Multiple clinical studies suggest that heightened peripheral inflammation contributes to major depressive disorder (MDD) pathogenesis. Co-morbidity of inflammatory disease with MDD is highly prevalent, and MDD patients have a higher risk of developing those diseases. It has been hypothesized that circulating inflammatory molecules are released following chronic stress, penetrate the blood brain barrier (BBB), and affect neural circuits, mediating stress vulnerability and depression. However, despite years of intensive research into the role of cytokines in depression, we have very little direct evidence of how cytokines enter the brain and in which circuits they act. Recently, we have begun to investigate the effect of chronic social defeat stress (CSDS), a mouse model of stress that induces depression-like behavior, on BBB permeability. Endothelial cells and astrocytes play critical roles in maintaining vascular impermeability. Endothelial cells, via expression of tight junction proteins, establish the paracellular barrier between the perivascular space and brain parenchyma. Breakdown of the endothelial barrier can lead to infiltration of peripheral immune signals? such as IL-6?that we have shown previously to increase stress susceptibility. Our new data shows that 10 days of CSDS downregulates expression of the tight junction protein Cldn5 in the NAc of stress-susceptible mice leading to loss of integrity of the endothelial barrier, immune infiltration and expression of depression-like behaviors. Expanding upon these preliminary observations, we will probe the detailed molecular and cellular mechanisms by which peripheral immune signals interface with mood-related brain circuitry to control depression-like behaviors following social stress. By understanding how chronic stress affects the BBB we may be able to augment current antidepressant treatment or design new therapeutic strategies promoting vascular health by preventing BBB degeneration.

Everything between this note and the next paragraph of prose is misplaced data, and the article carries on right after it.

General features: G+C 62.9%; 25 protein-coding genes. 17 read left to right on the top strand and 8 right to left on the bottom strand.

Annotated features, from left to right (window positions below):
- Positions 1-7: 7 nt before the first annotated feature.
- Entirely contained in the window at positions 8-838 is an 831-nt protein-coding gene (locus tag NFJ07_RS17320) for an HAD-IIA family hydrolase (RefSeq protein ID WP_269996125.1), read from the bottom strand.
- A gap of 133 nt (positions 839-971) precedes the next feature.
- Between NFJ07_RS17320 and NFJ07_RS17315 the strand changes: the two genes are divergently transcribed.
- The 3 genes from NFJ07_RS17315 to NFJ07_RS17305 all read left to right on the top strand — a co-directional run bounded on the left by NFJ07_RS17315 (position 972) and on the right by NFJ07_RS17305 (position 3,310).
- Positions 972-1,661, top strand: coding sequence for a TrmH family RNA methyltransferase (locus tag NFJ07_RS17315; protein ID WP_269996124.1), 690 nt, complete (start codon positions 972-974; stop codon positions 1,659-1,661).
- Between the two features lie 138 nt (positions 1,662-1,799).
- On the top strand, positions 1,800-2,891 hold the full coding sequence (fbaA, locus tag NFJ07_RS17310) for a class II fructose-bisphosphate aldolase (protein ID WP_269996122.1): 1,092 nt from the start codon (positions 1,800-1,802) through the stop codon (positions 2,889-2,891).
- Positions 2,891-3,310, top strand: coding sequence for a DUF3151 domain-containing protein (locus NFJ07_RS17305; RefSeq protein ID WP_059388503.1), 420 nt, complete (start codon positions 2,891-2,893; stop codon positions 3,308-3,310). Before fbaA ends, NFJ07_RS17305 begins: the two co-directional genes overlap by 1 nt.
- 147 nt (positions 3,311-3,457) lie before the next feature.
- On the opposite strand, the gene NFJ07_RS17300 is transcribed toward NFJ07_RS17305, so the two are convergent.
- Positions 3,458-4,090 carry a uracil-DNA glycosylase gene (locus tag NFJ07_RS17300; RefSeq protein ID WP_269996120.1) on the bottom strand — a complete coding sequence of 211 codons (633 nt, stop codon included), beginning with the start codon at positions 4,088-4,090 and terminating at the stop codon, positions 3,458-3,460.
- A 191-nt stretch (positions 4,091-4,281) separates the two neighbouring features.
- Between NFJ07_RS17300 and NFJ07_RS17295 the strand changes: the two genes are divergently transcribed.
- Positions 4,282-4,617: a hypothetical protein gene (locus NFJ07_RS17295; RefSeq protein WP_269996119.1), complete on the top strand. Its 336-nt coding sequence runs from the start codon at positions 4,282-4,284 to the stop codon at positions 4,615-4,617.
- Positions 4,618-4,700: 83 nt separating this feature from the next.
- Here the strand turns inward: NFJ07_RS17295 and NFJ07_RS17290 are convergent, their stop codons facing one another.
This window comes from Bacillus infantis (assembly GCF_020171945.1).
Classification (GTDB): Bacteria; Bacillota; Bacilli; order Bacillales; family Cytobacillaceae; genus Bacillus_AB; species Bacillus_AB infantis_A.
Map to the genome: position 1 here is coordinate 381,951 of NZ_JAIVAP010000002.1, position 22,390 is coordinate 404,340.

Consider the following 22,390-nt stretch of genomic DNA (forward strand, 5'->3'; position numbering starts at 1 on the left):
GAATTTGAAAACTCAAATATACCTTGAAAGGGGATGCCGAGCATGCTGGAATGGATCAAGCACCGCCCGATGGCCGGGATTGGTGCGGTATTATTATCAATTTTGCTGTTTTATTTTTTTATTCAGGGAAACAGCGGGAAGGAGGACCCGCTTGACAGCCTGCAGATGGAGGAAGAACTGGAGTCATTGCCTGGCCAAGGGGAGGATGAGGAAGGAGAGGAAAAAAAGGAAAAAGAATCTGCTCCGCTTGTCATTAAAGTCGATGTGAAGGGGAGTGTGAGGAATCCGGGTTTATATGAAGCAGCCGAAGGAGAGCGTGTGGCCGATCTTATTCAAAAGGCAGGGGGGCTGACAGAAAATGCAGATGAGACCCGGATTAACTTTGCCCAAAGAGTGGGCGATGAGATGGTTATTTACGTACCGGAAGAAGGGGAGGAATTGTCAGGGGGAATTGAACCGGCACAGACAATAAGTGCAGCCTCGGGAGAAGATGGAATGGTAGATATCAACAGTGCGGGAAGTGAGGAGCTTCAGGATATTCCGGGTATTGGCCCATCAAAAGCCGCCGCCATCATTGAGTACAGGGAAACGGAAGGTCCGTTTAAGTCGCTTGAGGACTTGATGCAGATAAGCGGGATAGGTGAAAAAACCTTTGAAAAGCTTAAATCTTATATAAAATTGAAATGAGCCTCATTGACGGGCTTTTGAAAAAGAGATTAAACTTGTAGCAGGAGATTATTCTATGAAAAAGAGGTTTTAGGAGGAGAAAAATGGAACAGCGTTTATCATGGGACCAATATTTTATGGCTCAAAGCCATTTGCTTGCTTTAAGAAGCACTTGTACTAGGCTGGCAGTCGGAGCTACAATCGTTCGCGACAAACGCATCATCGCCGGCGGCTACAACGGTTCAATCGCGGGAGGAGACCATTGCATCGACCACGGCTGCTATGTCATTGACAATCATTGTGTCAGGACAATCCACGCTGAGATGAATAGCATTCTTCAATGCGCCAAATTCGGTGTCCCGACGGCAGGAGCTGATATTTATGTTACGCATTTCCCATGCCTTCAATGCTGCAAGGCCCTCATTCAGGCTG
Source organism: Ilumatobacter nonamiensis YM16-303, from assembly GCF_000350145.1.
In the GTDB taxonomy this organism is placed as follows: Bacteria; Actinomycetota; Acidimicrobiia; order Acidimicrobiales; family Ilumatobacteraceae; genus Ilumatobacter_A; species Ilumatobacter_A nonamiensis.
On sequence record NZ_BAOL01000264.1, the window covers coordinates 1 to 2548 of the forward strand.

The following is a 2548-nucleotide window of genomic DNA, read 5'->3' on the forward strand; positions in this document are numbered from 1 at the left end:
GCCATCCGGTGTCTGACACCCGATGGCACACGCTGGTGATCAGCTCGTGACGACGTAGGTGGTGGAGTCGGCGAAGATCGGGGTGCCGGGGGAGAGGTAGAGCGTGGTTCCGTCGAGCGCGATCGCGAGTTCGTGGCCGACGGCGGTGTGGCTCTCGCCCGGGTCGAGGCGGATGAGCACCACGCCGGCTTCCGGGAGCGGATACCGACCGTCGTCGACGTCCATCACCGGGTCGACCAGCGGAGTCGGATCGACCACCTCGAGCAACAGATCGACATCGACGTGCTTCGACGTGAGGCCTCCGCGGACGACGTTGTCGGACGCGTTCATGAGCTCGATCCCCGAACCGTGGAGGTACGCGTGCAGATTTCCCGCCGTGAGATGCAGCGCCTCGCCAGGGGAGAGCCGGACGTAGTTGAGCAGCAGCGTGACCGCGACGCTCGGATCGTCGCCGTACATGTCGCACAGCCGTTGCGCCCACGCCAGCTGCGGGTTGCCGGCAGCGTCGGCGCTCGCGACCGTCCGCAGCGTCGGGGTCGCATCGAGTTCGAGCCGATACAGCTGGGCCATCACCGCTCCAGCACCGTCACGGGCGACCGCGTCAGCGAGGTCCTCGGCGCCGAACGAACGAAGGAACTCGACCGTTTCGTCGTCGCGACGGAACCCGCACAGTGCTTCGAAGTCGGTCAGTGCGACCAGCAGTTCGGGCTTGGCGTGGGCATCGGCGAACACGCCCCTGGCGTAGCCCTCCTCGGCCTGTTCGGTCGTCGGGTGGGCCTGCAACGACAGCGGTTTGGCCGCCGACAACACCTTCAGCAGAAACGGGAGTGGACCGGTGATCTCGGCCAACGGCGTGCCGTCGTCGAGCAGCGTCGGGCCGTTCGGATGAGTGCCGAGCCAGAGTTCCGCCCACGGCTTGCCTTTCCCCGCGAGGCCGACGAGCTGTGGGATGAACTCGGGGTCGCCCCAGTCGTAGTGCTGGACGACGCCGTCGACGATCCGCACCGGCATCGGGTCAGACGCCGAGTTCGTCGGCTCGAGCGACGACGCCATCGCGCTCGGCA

Public Health Relevance

Major depressive disorder is associated with heightened peripheral inflammation that is casually linked to depression symptoms. Despite years of intensive research and ongoing clinical trials to test antidepressant efficacy of immune modulatory drugs that target systemic inflammation, it is still unclear how the peripheral immune system interfaces with mood-related brain circuitry to control depression-like behavioral responses. In this proposal we show that chronic stress induces neurovascular damage that weakens the blood brain barrier to allow immune infiltration and expression of depression-like behaviors.

National Institute of Health (NIH)
National Institute of Mental Health (NIMH)
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Special Emphasis Panel (ZRG1)
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Tonelli, Leonardo H
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Icahn School of Medicine at Mount Sinai
Schools of Medicine
New York
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